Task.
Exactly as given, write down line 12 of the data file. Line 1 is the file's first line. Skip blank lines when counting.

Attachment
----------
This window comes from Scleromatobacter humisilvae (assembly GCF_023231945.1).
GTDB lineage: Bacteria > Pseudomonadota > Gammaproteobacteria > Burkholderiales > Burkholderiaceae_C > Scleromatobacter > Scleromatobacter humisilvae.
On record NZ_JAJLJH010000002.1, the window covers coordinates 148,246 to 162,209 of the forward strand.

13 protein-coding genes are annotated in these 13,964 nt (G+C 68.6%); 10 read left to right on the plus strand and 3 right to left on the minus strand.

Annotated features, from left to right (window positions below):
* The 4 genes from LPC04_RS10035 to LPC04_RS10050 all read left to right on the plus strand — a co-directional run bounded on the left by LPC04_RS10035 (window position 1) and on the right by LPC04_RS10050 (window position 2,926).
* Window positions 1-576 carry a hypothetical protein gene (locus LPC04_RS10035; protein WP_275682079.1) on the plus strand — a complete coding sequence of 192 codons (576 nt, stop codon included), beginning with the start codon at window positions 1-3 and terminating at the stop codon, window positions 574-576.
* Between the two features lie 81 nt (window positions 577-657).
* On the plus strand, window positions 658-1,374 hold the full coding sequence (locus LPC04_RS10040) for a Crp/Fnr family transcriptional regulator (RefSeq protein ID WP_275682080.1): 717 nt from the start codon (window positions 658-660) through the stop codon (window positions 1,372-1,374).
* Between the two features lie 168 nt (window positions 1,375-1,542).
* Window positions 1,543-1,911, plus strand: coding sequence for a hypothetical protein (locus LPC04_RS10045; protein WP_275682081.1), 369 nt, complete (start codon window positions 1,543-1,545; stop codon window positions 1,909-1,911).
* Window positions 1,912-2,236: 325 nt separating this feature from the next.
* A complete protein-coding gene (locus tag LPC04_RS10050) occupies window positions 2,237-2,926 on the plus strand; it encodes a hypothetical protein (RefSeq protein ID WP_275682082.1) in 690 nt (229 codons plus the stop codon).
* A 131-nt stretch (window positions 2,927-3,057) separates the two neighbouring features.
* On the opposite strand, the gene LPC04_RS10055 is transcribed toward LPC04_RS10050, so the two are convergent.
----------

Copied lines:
* Window positions 1,912-2,236: 325 nt separating this feature from the next.